Plants face many types of pathogens—disease-causing bacteria, viruses, and other microorganisms. In response, plants have developed sophisticated defense mechanisms. These defenses activate specific genes in response to specific pathogens. Scientists do not fully understand the mechanisms that underlie this selective activation of defense-related genes. In this new research, scientists investigated the tradeoffs in plant defenses against two pathogens. They found that Arabidopsis (thale cress) plants have a protein that regulates certain genes involved in pathogen response. This protein coordinates the responses of two plant defense pathways to create a targeted defense.
To respond to microbial infections, plants need rapid and selective defenses. One line of defense is transcriptional reprogramming, in which specific genes are activated while others are repressed. This study identified a key genetic factor that allows plants to balance their defenses against different types of pathogens. The research also helped explain the molecular mechanism that underlies the fine-tuned response to a specific pathogen. This discovery will optimize their defense against pathogens in changing environments.
The objective of this study was to identify genetic factors and the underlying molecular mechanisms that regulate antagonism between the signaling compounds salicylic acid (SA) and jasmonic acid (JA) that result in tradeoffs in defense against pathogens. The researchers identified a plant homolog of a mammalian protein called ANGUSTIFOLIA (AN) as a key genetic factor regulating plant defense against pathogens in Arabidopsis plants. AN is a nuclear protein that regulates plant resistance towards the pathogens P. syringae and B. cinerea by specifically targeting two key genes in the pathogen response pathway. They found that co-regulation and reprogramming of gene transcription are required for AN’s regulatory role.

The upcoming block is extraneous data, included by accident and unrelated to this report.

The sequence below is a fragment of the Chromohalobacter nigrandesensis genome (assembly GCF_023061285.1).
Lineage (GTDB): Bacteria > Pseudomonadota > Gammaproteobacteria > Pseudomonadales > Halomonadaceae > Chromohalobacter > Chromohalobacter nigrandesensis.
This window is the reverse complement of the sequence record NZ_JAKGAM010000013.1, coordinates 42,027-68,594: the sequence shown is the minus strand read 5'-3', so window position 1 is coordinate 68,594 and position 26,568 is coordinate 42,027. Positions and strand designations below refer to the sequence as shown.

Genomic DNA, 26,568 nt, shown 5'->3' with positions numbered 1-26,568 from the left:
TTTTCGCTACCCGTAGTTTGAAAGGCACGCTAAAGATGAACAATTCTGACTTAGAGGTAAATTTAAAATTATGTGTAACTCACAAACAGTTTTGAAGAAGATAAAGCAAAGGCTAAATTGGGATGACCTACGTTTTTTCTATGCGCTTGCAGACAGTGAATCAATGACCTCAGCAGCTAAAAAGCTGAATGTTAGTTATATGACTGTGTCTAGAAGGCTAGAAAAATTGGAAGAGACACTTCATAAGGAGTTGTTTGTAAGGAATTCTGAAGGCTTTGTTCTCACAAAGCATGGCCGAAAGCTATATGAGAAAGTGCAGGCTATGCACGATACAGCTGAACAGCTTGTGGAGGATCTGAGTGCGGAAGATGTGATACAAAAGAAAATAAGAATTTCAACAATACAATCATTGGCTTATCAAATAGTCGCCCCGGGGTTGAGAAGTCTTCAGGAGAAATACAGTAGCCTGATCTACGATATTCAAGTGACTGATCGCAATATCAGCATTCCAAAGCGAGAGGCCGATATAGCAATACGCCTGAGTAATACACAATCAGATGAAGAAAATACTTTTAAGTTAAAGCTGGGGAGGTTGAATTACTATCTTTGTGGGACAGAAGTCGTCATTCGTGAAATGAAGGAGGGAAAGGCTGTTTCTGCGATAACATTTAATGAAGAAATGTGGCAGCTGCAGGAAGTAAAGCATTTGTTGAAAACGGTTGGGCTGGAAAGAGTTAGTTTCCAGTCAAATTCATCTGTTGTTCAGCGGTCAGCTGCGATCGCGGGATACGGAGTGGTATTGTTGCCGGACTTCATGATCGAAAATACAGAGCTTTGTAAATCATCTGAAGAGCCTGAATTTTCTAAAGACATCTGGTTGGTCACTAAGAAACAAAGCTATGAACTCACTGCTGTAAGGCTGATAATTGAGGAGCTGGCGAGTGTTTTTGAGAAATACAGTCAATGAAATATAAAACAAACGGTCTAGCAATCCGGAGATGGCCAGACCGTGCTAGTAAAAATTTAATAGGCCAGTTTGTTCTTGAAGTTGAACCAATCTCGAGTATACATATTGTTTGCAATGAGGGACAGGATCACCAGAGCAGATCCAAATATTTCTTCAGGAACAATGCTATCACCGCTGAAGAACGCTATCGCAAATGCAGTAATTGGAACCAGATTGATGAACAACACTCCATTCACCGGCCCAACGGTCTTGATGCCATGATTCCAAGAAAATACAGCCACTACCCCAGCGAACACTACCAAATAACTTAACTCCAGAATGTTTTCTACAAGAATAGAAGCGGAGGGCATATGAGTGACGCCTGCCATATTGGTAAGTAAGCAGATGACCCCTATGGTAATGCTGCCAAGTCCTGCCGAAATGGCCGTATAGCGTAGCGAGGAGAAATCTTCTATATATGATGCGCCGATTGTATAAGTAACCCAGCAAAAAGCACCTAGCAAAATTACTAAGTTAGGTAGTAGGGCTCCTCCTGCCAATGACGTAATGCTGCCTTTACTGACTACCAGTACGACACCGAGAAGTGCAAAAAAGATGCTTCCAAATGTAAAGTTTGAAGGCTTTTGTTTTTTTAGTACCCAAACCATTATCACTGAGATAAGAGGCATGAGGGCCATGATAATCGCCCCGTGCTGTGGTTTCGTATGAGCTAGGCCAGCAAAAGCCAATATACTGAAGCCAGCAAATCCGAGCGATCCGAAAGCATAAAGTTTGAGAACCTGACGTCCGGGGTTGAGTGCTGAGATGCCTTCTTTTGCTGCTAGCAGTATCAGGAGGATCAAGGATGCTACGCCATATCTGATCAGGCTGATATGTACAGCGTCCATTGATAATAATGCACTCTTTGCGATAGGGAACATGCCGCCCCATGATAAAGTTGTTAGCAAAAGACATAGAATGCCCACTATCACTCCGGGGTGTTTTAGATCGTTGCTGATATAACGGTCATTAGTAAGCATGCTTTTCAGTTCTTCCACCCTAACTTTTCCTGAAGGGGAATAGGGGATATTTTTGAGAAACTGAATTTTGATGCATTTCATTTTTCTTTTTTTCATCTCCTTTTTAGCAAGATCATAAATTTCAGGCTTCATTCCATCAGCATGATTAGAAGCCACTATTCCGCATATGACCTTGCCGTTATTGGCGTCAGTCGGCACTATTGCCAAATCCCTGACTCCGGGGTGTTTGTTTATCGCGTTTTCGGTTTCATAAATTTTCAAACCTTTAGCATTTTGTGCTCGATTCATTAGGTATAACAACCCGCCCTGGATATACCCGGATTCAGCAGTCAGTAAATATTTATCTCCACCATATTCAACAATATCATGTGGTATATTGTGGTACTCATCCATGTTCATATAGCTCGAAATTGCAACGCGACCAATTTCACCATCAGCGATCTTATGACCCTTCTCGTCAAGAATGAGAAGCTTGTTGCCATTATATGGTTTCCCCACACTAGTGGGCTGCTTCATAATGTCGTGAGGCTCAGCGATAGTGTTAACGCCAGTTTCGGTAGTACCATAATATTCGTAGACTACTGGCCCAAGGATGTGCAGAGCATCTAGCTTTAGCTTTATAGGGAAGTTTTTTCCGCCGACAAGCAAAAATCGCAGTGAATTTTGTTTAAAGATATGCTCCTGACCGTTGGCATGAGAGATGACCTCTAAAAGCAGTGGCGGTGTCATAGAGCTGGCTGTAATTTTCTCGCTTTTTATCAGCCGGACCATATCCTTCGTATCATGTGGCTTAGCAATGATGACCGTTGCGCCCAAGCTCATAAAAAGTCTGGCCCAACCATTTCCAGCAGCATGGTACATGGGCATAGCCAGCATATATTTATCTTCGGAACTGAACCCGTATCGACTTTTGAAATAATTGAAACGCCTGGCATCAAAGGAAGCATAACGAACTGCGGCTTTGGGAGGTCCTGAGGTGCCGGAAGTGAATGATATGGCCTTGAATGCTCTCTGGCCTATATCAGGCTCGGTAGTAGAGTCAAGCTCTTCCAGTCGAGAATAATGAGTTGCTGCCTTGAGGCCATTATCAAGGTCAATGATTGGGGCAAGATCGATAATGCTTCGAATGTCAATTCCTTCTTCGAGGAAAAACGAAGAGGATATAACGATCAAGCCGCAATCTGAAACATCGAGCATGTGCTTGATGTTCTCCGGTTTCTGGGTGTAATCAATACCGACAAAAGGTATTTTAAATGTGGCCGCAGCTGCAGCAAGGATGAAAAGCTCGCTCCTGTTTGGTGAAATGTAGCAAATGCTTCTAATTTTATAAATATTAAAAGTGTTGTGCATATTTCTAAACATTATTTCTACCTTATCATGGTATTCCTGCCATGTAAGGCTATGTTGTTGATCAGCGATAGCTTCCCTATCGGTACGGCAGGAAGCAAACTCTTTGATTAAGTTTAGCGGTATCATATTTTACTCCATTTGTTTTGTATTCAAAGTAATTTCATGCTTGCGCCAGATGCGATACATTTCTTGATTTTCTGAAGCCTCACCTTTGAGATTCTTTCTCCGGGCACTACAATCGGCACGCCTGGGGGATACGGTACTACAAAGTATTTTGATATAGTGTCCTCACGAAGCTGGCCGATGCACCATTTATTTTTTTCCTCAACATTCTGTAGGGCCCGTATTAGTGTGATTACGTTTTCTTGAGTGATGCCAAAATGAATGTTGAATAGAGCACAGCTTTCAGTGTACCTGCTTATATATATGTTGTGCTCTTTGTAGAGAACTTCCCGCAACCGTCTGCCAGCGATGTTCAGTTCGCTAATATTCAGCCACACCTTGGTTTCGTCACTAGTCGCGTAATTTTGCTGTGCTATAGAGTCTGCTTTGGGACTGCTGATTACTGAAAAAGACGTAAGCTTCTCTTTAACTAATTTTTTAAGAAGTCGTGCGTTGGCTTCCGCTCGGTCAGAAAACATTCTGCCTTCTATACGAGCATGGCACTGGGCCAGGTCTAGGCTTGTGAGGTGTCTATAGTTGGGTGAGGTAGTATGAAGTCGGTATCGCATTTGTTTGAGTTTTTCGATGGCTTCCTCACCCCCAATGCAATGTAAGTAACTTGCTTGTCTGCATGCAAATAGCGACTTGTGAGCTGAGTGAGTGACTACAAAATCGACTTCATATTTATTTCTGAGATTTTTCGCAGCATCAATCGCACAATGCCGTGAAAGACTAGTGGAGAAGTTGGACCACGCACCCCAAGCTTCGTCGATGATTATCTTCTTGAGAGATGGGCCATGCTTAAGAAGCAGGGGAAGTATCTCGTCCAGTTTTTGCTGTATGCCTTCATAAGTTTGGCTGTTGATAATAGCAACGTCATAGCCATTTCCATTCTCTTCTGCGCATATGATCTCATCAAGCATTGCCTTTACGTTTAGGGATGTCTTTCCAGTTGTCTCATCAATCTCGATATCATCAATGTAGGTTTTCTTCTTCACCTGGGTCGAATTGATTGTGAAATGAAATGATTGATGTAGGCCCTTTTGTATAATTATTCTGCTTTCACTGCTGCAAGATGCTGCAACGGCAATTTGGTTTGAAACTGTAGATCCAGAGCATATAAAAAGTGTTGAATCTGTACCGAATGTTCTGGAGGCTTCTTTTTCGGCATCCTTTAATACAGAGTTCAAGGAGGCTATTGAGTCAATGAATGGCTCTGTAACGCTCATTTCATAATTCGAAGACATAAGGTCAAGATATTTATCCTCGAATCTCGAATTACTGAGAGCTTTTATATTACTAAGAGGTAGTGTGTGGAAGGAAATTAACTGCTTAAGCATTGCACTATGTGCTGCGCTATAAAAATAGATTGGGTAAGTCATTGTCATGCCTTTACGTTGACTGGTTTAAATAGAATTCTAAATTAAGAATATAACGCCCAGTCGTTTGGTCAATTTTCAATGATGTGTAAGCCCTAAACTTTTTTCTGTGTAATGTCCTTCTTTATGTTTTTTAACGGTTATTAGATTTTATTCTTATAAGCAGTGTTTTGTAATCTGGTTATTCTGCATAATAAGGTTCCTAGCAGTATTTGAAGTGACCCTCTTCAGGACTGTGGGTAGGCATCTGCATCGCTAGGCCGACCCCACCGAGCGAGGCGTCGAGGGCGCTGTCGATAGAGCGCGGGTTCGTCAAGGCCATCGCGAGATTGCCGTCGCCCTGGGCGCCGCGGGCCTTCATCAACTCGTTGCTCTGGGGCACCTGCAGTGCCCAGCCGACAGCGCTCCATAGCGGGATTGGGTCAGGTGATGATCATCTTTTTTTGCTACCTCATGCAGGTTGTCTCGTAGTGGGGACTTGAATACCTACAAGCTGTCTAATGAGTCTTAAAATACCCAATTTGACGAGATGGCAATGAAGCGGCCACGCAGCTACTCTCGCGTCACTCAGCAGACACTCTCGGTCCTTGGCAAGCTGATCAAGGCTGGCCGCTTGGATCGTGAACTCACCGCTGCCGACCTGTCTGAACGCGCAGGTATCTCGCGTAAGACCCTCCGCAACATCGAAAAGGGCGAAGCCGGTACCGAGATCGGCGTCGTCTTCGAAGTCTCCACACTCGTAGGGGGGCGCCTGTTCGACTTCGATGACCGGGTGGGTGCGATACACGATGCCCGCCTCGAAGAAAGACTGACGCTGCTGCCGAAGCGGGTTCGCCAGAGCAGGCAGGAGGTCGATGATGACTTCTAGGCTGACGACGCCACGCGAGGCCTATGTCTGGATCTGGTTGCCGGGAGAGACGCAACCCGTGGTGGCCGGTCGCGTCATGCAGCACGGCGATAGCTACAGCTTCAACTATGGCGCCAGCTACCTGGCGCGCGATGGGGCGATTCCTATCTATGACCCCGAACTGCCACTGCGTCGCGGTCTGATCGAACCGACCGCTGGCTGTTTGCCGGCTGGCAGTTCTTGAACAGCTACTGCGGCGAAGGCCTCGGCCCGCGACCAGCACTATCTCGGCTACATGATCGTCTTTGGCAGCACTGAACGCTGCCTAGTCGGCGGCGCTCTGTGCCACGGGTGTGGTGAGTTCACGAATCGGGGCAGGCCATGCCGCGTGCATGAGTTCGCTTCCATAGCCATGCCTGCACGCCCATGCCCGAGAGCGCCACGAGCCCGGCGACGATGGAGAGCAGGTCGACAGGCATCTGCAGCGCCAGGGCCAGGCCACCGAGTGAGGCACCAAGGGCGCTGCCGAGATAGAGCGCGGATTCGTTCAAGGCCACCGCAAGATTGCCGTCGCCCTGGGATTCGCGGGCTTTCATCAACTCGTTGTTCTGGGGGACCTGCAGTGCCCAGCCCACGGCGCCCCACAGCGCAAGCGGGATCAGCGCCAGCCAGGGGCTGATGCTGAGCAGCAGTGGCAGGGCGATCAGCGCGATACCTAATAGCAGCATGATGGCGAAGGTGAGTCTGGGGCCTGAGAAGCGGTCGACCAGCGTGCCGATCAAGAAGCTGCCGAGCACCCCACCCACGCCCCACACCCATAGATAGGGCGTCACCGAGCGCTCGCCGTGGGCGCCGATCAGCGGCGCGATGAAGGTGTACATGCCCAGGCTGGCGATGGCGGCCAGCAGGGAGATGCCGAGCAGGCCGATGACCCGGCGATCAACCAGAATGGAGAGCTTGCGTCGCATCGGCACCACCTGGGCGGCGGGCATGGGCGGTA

This work was supported by the Office of Biological and Environmental Research within the Department of Energy (DOE) Office of Science through the BioEnergy Science Center, the Center for Bioenergy Innovation, and the Plant-Microbe Interfaces Scientific Focus Area, all at DOE’s Oak Ridge National Laboratory. The research also made use of the DOE Joint Genome Institute, a DOE Office of Science user facility at DOE’s Lawrence Berkeley National Laboratory.
Xie, M. et al. “Arabidopsis C-terminal Binding Protein ANGUSTIFOLIA modulates transcriptional co-regulation of MYB46 and WRKY33.” New Phytologist Jul 24 (2020)